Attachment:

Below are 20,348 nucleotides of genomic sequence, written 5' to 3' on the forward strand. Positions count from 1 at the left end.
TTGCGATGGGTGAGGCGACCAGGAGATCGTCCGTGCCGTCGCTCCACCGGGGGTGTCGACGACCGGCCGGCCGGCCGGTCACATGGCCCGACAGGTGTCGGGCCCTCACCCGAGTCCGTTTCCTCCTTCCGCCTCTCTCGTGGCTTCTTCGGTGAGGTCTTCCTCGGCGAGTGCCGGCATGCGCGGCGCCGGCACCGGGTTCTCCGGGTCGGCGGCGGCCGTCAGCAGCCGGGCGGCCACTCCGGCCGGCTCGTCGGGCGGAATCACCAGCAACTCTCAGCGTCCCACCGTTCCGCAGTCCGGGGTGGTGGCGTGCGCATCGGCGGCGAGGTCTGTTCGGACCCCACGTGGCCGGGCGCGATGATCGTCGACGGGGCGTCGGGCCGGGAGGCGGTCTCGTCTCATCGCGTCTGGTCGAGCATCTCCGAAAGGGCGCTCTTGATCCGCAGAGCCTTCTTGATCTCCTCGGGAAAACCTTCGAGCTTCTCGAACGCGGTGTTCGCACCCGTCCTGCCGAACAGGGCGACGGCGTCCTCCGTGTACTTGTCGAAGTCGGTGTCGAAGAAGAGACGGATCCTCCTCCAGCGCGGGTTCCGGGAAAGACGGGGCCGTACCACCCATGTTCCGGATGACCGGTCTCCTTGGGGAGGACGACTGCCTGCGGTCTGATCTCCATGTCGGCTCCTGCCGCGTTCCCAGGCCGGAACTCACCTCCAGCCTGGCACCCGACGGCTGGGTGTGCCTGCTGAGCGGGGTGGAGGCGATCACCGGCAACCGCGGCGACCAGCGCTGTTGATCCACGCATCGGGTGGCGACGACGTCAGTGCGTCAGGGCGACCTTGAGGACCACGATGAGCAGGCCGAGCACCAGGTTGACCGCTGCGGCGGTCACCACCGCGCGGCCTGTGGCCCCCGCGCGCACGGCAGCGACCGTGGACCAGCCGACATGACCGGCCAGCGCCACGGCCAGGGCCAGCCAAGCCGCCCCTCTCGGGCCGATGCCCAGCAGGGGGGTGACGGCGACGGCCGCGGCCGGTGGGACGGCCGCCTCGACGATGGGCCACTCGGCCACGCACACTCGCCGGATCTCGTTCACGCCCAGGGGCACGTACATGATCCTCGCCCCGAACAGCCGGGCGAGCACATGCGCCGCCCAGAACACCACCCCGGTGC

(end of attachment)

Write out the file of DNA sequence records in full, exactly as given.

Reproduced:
Below are 20,348 nucleotides of genomic sequence, written 5' to 3' on the forward strand. Positions count from 1 at the left end.
TTGCGATGGGTGAGGCGACCAGGAGATCGTCCGTGCCGTCGCTCCACCGGGGGTGTCGACGACCGGCCGGCCGGCCGGTCACATGGCCCGACAGGTGTCGGGCCCTCACCCGAGTCCGTTTCCTCCTTCCGCCTCTCTCGTGGCTTCTTCGGTGAGGTCTTCCTCGGCGAGTGCCGGCATGCGCGGCGCCGGCACCGGGTTCTCCGGGTCGGCGGCGGCCGTCAGCAGCCGGGCGGCCACTCCGGCCGGCTCGTCGGGCGGAATCACCAGCAACTCTCAGCGTCCCACCGTTCCGCAGTCCGGGGTGGTGGCGTGCGCATCGGCGGCGAGGTCTGTTCGGACCCCACGTGGCCGGGCGCGATGATCGTCGACGGGGCGTCGGGCCGGGAGGCGGTCTCGTCTCATCGCGTCTGGTCGAGCATCTCCGAAAGGGCGCTCTTGATCCGCAGAGCCTTCTTGATCTCCTCGGGAAAACCTTCGAGCTTCTCGAACGCGGTGTTCGCACCCGTCCTGCCGAACAGGGCGACGGCGTCCTCCGTGTACTTGTCGAAGTCGGTGTCGAAGAAGAGACGGATCCTCCTCCAGCGCGGGTTCCGGGAAAGACGGGGCCGTACCACCCATGTTCCGGATGACCGGTCTCCTTGGGGAGGACGACTGCCTGCGGTCTGATCTCCATGTCGGCTCCTGCCGCGTTCCCAGGCCGGAACTCACCTCCAGCCTGGCACCCGACGGCTGGGTGTGCCTGCTGAGCGGGGTGGAGGCGATCACCGGCAACCGCGGCGACCAGCGCTGTTGATCCACGCATCGGGTGGCGACGACGTCAGTGCGTCAGGGCGACCTTGAGGACCACGATGAGCAGGCCGAGCACCAGGTTGACCGCTGCGGCGGTCACCACCGCGCGGCCTGTGGCCCCCGCGCGCACGGCAGCGACCGTGGACCAGCCGACATGACCGGCCAGCGCCACGGCCAGGGCCAGCCAAGCCGCCCCTCTCGGGCCGATGCCCAGCAGGGGGGTGACGGCGACGGCCGCGGCCGGTGGGACGGCCGCCTCGACGATGGGCCACTCGGCCACGCACACTCGCCGGATCTCGTTCACGCCCAGGGGCACGTACATGATCCTCGCCCCGAACAGCCGGGCGAGCACATGCGCCGCCCAGAACACCACCCCGGTGC